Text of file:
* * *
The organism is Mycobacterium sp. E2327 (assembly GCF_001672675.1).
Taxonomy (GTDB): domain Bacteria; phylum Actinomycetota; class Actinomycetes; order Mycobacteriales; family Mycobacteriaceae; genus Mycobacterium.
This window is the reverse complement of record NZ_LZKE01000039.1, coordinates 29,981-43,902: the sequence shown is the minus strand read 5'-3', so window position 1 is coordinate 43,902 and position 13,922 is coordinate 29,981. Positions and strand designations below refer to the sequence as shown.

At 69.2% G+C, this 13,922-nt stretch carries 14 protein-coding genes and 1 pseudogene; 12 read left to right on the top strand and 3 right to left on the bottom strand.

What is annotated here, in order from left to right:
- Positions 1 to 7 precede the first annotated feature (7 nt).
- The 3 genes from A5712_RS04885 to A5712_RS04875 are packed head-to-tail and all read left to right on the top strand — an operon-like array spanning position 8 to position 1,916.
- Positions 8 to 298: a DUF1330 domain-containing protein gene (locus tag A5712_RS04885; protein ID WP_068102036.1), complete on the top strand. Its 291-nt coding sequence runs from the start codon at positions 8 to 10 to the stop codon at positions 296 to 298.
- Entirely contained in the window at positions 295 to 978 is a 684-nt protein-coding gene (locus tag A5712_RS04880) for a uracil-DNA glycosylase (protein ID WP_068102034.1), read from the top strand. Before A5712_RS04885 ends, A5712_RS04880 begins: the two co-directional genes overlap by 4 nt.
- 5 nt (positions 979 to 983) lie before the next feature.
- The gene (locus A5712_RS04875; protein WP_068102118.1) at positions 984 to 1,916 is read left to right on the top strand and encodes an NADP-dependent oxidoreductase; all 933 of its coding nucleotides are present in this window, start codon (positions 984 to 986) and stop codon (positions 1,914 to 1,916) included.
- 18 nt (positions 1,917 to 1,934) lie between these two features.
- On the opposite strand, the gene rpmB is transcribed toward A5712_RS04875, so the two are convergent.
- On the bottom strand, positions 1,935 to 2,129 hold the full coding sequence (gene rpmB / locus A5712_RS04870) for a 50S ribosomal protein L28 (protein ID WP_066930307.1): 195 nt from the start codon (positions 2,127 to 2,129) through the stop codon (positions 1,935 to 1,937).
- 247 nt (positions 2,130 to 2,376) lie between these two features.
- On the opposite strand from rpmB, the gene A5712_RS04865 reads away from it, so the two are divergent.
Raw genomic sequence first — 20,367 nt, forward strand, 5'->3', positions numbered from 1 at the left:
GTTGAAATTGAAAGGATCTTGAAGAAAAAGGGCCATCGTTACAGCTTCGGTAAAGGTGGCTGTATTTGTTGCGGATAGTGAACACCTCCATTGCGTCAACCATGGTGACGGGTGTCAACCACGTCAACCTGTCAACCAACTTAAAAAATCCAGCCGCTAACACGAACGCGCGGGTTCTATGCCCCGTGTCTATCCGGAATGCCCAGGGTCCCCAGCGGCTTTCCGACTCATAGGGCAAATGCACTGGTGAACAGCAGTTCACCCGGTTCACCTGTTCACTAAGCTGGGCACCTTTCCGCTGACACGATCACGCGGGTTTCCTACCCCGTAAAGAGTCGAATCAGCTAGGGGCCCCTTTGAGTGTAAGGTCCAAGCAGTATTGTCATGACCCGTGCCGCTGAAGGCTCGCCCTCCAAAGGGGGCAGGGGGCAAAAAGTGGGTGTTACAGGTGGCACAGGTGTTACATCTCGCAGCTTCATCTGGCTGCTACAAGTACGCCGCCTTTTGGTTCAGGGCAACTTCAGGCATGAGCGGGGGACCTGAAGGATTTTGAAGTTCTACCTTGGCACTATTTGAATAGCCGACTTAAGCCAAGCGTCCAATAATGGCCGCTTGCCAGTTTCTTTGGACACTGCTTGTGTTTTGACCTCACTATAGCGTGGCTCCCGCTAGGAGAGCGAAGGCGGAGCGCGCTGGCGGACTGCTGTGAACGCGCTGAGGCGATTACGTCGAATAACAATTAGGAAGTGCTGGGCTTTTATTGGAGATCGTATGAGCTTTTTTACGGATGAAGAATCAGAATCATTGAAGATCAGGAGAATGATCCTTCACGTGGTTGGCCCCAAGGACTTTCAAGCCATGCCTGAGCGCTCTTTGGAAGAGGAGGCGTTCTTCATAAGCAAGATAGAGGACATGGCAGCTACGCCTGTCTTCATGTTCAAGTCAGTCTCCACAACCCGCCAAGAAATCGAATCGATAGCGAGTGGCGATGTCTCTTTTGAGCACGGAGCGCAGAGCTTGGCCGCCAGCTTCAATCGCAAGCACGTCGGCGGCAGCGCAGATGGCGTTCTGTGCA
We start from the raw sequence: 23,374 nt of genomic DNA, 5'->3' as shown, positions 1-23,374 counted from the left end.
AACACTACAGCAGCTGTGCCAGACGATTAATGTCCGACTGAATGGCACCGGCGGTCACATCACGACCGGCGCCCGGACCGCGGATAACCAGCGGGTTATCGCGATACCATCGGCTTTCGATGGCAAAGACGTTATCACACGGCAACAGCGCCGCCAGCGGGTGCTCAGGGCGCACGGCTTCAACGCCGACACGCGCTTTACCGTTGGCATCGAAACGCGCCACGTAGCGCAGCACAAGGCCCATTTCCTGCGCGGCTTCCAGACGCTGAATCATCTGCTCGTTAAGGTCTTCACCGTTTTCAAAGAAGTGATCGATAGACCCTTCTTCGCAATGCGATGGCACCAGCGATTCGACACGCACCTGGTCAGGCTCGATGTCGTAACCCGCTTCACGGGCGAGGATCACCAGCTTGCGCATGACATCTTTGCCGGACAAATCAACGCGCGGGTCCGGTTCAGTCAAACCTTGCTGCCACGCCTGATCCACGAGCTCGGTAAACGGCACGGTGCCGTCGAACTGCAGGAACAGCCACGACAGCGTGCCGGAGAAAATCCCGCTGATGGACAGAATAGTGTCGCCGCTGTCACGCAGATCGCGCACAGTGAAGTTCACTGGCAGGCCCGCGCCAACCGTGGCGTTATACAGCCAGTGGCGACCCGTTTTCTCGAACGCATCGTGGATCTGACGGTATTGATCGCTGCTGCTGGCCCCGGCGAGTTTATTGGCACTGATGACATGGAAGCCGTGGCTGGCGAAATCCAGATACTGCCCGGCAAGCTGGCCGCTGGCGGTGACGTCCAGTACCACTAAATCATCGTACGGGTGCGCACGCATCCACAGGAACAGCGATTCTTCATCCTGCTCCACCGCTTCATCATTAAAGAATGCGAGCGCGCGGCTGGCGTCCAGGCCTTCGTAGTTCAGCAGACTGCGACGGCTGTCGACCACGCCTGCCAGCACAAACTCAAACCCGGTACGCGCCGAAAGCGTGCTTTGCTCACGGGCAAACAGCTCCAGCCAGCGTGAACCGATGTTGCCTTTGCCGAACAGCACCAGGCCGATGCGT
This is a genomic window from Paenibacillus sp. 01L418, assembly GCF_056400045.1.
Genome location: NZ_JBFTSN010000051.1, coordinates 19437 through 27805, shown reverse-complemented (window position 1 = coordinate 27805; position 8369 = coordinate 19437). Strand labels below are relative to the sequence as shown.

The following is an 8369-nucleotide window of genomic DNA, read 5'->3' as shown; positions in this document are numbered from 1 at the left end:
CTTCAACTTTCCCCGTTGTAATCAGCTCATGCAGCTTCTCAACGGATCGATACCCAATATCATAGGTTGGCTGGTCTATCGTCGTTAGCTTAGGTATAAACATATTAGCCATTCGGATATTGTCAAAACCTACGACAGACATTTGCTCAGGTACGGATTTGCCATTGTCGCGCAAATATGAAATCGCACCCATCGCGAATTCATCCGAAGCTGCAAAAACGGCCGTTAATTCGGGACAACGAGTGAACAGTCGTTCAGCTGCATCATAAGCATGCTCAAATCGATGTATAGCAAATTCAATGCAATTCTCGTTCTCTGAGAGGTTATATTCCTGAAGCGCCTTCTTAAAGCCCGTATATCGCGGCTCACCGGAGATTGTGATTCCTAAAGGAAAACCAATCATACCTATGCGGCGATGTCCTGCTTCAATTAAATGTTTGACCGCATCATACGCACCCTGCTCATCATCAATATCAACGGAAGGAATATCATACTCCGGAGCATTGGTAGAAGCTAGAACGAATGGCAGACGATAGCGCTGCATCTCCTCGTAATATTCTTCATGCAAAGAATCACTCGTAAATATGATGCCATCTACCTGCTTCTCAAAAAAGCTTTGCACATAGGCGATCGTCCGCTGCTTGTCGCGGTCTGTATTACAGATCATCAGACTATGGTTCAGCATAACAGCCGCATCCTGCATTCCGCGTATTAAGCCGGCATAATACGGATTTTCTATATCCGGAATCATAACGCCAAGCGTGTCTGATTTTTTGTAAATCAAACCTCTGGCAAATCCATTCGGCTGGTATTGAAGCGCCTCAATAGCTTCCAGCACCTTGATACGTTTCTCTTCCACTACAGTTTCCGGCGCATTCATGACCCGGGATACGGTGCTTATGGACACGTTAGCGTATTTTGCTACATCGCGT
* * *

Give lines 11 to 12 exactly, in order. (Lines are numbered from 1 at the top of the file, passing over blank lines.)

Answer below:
- The gene (locus A5712_RS04875; protein WP_068102118.1) at positions 984 to 1,916 is read left to right on the top strand and encodes an NADP-dependent oxidoreductase; all 933 of its coding nucleotides are present in this window, start codon (positions 984 to 986) and stop codon (positions 1,914 to 1,916) included.
- 18 nt (positions 1,917 to 1,934) lie between these two features.